Secretary of State
Secretary Grayson Appears Before Senate Committee to Advocate for a Rotating Regional Primary Plan
(Washington, D.C.) “This is the right problem to be solving.” Those words by Ranking Member Senator Bob Bennett (R-Utah) explained the urgency of the need to address the front-loading of the presidential primary process in the United States. Kentucky Secretary of State Trey Grayson, co-chair of the National Association of Secretaries of State’s (NASS) Presidential Primary Sub-Committee, appeared before the U.S. Senate Rules and Administration Committee, today, to voice support for the Rotating Regional Primary Plan, a plan adopted by NASS to address this issue. S. 1905, the "Regional Presidential Primary and Caucus Act of 2007," is a tri-partisan bill that closely mirrors the plan supported by NASS.
“Rotating regional primaries are the key to restoring order to a process that has, for far too long, been marred by instability and disarray,” commented Secretary Grayson after his testimony. “As a native Kentuckian, I appreciate a good derby, but this is too much. The process has gone awry, and it needs to be fixed.”
Grayson testified that the current front-loaded presidential primary process makes the presidential campaigns even longer; it requires candidates to begin running even earlier; it compels them to raise even more money and to rely all the more on big media; it drastically reduces the odds for late entrees and dark horses; and even as more states lurch forward, it leaves almost forty percent of our voting population effectively disenfranchised.
NASS’s bipartisan proposal, created by the nation’s chief state election officials, divides the country into four regions (with the exception of Iowa and New Hampshire, which retain their early status to allow lesser-known, under-funded candidates to take advantage of the tradition of retail politics in those states) and establishes primary windows in March, April, May and June. The regional order rotates every four years, with each section of the country eventually voting first.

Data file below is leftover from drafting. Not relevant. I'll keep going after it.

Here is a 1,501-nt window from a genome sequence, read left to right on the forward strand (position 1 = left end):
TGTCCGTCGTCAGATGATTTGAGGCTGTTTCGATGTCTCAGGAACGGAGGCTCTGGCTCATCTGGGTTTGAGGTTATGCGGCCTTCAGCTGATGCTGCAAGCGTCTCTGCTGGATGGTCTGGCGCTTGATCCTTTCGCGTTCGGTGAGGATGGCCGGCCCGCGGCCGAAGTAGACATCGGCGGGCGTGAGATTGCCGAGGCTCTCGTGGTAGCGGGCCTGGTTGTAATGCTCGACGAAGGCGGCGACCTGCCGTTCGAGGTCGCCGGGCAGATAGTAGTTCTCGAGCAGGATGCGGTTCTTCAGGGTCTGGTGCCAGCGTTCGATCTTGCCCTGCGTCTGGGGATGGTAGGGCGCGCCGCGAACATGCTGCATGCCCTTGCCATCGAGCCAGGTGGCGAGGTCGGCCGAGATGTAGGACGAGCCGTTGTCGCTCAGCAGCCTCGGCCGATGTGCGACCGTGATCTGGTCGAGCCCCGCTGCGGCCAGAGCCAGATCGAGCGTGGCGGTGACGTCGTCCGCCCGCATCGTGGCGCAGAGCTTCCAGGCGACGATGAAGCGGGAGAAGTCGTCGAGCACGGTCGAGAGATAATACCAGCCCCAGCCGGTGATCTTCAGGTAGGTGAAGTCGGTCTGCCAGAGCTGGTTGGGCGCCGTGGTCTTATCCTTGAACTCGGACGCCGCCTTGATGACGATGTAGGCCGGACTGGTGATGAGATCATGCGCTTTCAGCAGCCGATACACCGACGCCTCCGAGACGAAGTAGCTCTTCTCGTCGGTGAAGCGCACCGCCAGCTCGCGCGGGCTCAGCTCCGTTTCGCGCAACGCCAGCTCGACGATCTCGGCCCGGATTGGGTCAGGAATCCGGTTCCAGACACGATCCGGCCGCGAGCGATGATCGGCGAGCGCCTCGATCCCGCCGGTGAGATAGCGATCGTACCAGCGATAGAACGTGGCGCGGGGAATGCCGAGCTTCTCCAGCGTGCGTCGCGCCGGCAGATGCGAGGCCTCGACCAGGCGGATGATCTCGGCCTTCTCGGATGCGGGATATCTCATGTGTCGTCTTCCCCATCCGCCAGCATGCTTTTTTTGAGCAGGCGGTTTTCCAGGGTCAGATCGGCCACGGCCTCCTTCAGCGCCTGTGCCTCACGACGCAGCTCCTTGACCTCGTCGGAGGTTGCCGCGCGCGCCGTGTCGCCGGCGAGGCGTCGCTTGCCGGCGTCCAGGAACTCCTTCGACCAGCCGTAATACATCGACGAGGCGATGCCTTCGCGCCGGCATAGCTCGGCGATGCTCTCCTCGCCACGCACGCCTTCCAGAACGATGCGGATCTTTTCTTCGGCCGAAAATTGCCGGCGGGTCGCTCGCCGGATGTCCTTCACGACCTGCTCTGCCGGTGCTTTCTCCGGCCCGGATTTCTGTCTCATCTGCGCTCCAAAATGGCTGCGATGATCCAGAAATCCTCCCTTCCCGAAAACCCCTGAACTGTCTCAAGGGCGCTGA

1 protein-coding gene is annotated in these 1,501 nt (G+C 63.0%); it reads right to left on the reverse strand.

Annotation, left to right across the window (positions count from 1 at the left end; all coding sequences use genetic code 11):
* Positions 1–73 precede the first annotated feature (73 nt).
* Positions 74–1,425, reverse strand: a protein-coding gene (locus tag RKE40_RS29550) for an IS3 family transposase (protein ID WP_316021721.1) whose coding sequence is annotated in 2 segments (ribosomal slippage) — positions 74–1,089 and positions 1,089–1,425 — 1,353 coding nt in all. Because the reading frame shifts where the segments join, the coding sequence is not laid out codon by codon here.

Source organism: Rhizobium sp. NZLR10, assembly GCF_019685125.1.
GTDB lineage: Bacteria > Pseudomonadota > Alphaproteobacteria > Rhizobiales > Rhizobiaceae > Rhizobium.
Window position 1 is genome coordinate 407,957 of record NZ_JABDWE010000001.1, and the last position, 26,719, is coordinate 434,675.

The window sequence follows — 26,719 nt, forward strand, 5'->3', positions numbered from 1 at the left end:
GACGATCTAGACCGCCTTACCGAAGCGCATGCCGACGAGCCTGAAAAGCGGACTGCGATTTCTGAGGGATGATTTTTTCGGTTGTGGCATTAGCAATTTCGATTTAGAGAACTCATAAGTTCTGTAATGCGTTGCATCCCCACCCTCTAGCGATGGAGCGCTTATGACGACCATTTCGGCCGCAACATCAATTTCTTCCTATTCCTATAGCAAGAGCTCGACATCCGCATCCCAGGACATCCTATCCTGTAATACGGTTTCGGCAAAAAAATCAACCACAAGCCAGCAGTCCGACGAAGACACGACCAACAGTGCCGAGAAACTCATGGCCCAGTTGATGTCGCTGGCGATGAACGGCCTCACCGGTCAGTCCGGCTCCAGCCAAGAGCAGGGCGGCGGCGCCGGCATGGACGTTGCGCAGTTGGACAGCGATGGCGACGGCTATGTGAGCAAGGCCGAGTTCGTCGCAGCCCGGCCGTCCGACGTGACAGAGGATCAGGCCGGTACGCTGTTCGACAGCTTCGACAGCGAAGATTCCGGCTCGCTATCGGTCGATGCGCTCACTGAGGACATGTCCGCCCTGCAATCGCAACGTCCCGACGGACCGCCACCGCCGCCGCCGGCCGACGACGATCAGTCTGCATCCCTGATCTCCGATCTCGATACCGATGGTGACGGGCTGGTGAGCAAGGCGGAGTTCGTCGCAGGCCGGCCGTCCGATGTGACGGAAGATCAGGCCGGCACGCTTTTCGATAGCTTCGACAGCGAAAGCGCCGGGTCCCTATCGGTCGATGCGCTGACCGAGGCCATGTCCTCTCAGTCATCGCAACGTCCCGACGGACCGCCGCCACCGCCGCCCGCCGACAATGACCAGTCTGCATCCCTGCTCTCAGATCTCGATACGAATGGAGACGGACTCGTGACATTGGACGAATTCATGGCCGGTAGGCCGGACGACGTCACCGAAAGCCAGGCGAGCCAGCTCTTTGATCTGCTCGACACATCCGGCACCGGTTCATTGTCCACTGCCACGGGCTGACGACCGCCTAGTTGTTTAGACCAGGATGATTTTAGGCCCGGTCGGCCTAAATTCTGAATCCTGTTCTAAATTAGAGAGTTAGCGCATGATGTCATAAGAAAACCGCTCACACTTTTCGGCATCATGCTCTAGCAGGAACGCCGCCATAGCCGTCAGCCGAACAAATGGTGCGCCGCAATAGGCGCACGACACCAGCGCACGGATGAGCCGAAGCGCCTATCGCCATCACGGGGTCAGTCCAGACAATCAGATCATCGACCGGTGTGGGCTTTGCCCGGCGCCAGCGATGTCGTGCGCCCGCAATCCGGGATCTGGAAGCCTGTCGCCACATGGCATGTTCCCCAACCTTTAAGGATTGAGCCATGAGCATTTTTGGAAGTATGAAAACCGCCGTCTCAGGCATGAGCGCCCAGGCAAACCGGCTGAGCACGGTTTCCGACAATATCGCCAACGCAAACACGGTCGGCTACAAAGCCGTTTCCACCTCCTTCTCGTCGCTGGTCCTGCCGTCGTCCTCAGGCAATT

By staggering the voting over a period of four months, the rotating regional plan provides a more reasonable timeframe for campaigning that can alleviate some of the pressures—financial and otherwise—that quickly drive presidential candidates out of the race. It also forces our presidential nominees to pay attention to issues of regional concern, not just those taking priority in early primary states.
At the same time, more states get a reasonable say in selecting the candidates before the nominations are decided, and each region of the country has the opportunity to lead off the process every sixteen years. In turn, voters get a longer look at the candidates and how they perform.
“The NASS plan strives to more clearly define the presidential campaign cycle and to provide voters and candidates with the opportunity to focus on issues that are relevant to each region of the country,” stated Secretary Grayson. “Kentuckians deserve to have their voices heard in the presidential nomination process and to have candidates speak to issues that matter to them. This plan is not only best for the country as a whole, but is best for Kentucky.”
The Commission on Federal Election Reform, co-chaired by former President Jimmy Carter and former Secretary of State James A. Baker, III, endorsed the NASS plan in its 2005 report, “Building Confidence in U.S. Elections.” Numerous respected political pundits, campaign operatives, newspaper editorial boards and academics have followed suit.
NASS hopes to convince the major political parties to proactively adopt the rotating regional primary system at the 2008 national conventions, which would then go into effect for 2012. Members have also passed a resolution requesting that the Republican Party consider changing its rules to allow revisions to the presidential nomination process outside of its conventions, which currently limit reform discussions to one short window of time every four years.
In order for the NASS plan to take full effect, NASS must secure the support of both the Republican and Democratic Parties and the rotating regional system must receive legislative approval in the states.
In addition to Grayson, a number of experts in this area appeared before the committee including bill sponsors Senator Amy Klobuchar (D-Minnesota), Senator Lamar Alexander (R-Tennessee), Senator Joseph Lieberman (I-Connecticut), as well as rotating regional primary advocates Secretary of State Michael Mauro (D-Iowa), Professor William G. Mayer (Northeastern University), and Professor Richard L. Hasen (Loyola Law School).
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